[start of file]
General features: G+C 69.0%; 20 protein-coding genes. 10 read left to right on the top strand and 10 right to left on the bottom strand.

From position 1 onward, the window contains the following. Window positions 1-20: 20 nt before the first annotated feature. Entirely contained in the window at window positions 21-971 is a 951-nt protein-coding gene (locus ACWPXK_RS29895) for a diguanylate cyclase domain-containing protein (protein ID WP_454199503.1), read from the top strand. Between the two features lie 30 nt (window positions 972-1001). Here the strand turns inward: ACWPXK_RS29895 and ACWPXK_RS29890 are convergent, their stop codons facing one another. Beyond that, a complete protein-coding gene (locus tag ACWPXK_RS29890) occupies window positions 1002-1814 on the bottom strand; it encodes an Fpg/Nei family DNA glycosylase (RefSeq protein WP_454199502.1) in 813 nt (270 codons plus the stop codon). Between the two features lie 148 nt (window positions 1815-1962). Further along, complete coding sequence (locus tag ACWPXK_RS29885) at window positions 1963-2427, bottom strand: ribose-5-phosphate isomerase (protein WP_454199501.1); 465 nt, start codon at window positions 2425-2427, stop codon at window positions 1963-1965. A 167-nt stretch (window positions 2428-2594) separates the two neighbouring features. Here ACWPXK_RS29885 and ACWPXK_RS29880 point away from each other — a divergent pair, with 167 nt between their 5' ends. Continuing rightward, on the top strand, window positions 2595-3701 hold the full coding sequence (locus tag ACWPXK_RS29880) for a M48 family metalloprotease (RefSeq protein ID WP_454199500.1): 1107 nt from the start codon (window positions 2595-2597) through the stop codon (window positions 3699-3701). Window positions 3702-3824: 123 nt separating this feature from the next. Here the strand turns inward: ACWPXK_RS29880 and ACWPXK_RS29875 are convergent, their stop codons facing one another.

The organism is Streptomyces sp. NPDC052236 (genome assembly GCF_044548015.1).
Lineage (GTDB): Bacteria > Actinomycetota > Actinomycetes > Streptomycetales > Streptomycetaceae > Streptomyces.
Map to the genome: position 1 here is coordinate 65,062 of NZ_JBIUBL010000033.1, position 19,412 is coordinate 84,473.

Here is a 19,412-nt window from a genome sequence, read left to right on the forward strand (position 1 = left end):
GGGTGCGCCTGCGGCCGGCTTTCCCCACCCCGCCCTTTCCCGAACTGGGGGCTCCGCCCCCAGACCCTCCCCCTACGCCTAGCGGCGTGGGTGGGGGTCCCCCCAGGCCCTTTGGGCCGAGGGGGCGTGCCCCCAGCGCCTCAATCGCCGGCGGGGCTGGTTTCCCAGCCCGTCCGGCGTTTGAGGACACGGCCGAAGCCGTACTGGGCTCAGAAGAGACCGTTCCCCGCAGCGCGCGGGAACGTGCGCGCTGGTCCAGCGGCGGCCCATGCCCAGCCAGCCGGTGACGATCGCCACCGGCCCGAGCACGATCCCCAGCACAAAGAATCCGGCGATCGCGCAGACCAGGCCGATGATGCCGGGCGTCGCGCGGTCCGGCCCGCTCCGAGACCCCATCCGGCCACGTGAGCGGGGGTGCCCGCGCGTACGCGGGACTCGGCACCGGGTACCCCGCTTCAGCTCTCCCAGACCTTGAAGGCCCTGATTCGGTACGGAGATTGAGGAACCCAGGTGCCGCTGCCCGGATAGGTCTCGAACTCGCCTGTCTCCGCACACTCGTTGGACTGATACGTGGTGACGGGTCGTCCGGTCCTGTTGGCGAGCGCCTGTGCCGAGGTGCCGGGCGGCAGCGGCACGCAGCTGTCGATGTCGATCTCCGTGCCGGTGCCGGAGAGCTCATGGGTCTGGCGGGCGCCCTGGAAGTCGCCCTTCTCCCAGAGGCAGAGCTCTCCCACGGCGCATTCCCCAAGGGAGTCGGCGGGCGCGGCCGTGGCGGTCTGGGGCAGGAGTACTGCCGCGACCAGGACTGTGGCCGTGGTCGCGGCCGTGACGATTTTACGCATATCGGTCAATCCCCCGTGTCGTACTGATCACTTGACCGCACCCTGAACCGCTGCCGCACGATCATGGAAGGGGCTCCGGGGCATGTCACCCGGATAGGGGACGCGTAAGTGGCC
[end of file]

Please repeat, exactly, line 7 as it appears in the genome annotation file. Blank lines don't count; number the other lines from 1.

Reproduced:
GGGTGCGCCTGCGGCCGGCTTTCCCCACCCCGCCCTTTCCCGAACTGGGGGCTCCGCCCCCAGACCCTCCCCCTACGCCTAGCGGCGTGGGTGGGGGTCCCCCCAGGCCCTTTGGGCCGAGGGGGCGTGCCCCCAGCGCCTCAATCGCCGGCGGGGCTGGTTTCCCAGCCCGTCCGGCGTTTGAGGACACGGCCGAAGCCGTACTGGGCTCAGAAGAGACCGTTCCCCGCAGCGCGCGGGAACGTGCGCGCTGGTCCAGCGGCGGCCCATGCCCAGCCAGCCGGTGACGATCGCCACCGGCCCGAGCACGATCCCCAGCACAAAGAATCCGGCGATCGCGCAGACCAGGCCGATGATGCCGGGCGTCGCGCGGTCCGGCCCGCTCCGAGACCCCATCCGGCCACGTGAGCGGGGGTGCCCGCGCGTACGCGGGACTCGGCACCGGGTACCCCGCTTCAGCTCTCCCAGACCTTGAAGGCCCTGATTCGGTACGGAGATTGAGGAACCCAGGTGCCGCTGCCCGGATAGGTCTCGAACTCGCCTGTCTCCGCACACTCGTTGGACTGATACGTGGTGACGGGTCGTCCGGTCCTGTTGGCGAGCGCCTGTGCCGAGGTGCCGGGCGGCAGCGGCACGCAGCTGTCGATGTCGATCTCCGTGCCGGTGCCGGAGAGCTCATGGGTCTGGCGGGCGCCCTGGAAGTCGCCCTTCTCCCAGAGGCAGAGCTCTCCCACGGCGCATTCCCCAAGGGAGTCGGCGGGCGCGGCCGTGGCGGTCTGGGGCAGGAGTACTGCCGCGACCAGGACTGTGGCCGTGGTCGCGGCCGTGACGATTTTACGCATATCGGTCAATCCCCCGTGTCGTACTGATCACTTGACCGCACCCTGAACCGCTGCCGCACGATCATGGAAGGGGCTCCGGGGCATGTCACCCGGATAGGGGACGCGTAAGTGGCC